There’s hardly a yard without signage around here. Some still post “Congratulations X, class of 2020” from the spring, and there’s more than a few sprouting names of candidates. Along with those, some signs have a variation on the credo theme - “We Believe”, followed by short phrases: water is life, love is love, feminism is for everyone.
I understand the urgency behind this public messaging, but as I was out walking one morning, I wondered what it would be like if those signs were obligatory, and through some bizarre magic showed what most dictated behavior of the people in that house. Would one house’s sign read “We believe in one baptism in repentance for the remission and forgiveness of sins and in the resurrection of the dead”? Would I see one saying “We believe that you should avoid conflict whenever possible and never be beholden to anyone”? A friend suggested we might see several reading “We believe your dog’s poop belongs in a bag in your hand”.
A few months ago, my inbox was filled with statements of belief from organizations ranging from my internet provider to the Sierra Club addressing the murder of George Floyd. The same urgency was, at least in some cases, the motivation – there’s something so purely wrong we need to make sure everyone knows our values are in opposition. When it comes to behavior, however, I’m guessing the magic “we believe” sign in their yard might reveal something more complicated – “We believe our hands are ultimately tied by the priorities of our funders and how far our board of directors is willing to go”. “We believe we are good people doing good things, and so don’t require fundamental system overhauls”.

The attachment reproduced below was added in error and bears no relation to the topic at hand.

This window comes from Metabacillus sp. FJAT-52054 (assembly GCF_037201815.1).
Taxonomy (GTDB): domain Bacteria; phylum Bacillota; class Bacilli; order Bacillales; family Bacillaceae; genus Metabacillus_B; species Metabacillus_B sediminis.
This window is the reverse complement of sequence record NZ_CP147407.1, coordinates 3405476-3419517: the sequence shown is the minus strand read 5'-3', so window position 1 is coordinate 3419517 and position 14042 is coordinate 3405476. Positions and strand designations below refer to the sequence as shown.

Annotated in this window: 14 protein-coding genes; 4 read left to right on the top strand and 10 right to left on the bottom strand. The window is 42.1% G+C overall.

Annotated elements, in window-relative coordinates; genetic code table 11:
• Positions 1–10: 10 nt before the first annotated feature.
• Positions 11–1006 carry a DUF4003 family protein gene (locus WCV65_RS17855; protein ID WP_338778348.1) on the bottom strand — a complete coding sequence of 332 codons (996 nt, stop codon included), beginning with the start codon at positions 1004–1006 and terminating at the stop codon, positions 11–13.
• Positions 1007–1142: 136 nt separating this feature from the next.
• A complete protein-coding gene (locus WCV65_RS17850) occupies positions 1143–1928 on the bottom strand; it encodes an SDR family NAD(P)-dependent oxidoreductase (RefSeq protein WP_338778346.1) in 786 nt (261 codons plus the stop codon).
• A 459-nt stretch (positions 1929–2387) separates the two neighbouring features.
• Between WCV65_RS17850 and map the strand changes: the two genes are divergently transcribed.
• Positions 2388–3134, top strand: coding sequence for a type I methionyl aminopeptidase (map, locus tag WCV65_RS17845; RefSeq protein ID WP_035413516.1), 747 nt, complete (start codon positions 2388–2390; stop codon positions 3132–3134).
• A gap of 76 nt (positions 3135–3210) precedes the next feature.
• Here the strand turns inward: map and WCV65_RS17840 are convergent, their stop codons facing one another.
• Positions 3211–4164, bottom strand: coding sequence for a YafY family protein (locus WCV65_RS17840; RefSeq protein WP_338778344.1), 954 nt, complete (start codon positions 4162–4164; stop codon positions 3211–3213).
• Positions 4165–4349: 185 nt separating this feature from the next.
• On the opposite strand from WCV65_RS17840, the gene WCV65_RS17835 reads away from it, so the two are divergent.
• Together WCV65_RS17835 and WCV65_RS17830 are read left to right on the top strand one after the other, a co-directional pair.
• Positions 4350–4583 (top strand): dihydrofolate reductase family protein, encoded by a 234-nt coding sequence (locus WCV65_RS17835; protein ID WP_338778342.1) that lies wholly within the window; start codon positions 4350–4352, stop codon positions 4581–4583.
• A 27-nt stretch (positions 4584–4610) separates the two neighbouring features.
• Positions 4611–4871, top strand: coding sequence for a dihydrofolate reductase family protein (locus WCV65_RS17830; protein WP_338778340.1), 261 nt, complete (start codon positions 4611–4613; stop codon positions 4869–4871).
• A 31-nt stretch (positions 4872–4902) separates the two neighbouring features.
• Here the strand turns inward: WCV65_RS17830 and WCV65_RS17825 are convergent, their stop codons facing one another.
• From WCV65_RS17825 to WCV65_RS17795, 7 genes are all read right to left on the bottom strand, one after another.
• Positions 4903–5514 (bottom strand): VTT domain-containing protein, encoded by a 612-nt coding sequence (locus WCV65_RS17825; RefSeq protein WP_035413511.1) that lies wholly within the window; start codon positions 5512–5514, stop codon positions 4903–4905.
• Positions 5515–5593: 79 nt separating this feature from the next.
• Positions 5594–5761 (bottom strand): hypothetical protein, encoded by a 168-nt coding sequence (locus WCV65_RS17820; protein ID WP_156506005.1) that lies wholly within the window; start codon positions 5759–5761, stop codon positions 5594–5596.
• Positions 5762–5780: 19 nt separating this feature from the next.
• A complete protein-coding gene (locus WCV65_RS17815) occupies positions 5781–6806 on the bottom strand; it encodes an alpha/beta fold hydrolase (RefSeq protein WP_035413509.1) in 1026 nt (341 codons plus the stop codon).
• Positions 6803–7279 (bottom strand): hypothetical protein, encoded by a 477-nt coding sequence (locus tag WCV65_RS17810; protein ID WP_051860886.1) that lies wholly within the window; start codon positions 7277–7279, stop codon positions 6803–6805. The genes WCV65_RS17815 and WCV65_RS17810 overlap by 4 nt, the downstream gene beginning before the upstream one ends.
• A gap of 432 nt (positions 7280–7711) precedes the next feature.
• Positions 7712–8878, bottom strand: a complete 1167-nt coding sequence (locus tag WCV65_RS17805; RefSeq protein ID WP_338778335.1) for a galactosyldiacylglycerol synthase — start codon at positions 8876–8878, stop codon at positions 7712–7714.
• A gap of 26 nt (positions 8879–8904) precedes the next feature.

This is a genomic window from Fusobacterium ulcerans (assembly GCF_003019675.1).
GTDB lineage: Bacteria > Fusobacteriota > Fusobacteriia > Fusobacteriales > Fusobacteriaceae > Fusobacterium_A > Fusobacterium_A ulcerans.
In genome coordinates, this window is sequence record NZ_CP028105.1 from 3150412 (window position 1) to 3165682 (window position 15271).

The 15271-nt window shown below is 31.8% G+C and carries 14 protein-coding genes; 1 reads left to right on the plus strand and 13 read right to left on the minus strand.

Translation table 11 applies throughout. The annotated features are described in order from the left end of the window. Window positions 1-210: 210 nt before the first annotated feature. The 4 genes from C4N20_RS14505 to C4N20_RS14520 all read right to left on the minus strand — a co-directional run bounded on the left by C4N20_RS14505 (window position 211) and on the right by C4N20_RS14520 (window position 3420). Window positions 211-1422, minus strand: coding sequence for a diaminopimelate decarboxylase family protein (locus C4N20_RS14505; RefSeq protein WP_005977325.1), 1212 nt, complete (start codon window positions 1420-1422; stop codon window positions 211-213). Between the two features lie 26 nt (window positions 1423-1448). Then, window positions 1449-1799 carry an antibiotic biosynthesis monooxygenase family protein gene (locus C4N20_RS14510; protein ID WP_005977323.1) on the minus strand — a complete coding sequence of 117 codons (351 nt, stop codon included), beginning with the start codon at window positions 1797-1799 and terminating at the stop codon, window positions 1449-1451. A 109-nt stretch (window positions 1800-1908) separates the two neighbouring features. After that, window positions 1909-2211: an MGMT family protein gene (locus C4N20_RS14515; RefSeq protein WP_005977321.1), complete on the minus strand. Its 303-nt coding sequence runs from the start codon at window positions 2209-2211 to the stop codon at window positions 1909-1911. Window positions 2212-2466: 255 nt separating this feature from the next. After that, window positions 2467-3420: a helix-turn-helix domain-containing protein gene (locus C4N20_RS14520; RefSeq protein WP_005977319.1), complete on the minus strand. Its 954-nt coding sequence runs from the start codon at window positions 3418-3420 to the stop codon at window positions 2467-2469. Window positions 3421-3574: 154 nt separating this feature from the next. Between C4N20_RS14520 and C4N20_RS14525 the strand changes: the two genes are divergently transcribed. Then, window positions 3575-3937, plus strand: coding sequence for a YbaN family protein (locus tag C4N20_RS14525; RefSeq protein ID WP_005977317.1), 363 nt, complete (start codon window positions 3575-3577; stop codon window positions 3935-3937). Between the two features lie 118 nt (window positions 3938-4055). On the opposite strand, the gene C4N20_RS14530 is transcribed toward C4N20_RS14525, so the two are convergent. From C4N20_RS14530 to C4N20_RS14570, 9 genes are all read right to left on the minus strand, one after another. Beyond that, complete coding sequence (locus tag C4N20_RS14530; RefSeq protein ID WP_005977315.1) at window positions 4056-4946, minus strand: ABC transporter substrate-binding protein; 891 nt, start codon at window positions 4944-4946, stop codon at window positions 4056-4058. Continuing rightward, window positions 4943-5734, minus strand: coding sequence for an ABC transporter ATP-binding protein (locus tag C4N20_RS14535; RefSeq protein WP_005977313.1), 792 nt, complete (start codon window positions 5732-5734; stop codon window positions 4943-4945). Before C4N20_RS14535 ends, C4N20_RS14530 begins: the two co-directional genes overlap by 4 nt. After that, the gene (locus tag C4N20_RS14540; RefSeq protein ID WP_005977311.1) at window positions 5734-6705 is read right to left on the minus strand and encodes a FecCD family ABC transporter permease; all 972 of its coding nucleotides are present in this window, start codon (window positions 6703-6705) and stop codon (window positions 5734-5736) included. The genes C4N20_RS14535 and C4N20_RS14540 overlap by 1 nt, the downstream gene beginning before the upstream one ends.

As individuals, we hold competing commitments – in organizations, with a range of different perspectives at the decision-making table, even more so. We thirst for integrity, but our yard-sign statements don’t always show up clearly in our behaviors because we haven’t taken the time and effort to understand and resolve what’s in the way. We become cynical around the possibility for change, or in despair, turn to solutions that replicate toxic patterns of power and exclusion (“Kindness is everything, and if you’re not on board with that get the heck out”).
How can we not only use our values like roadside flares, but engage in day-to-day simmering until their taste is in everything? Here are some clues: it’s not going to be quick. It’s not going to be simple or cheap. It’s not going to lead in the same direction all the time. It will, undoubtedly, require a lot of disciplined listening.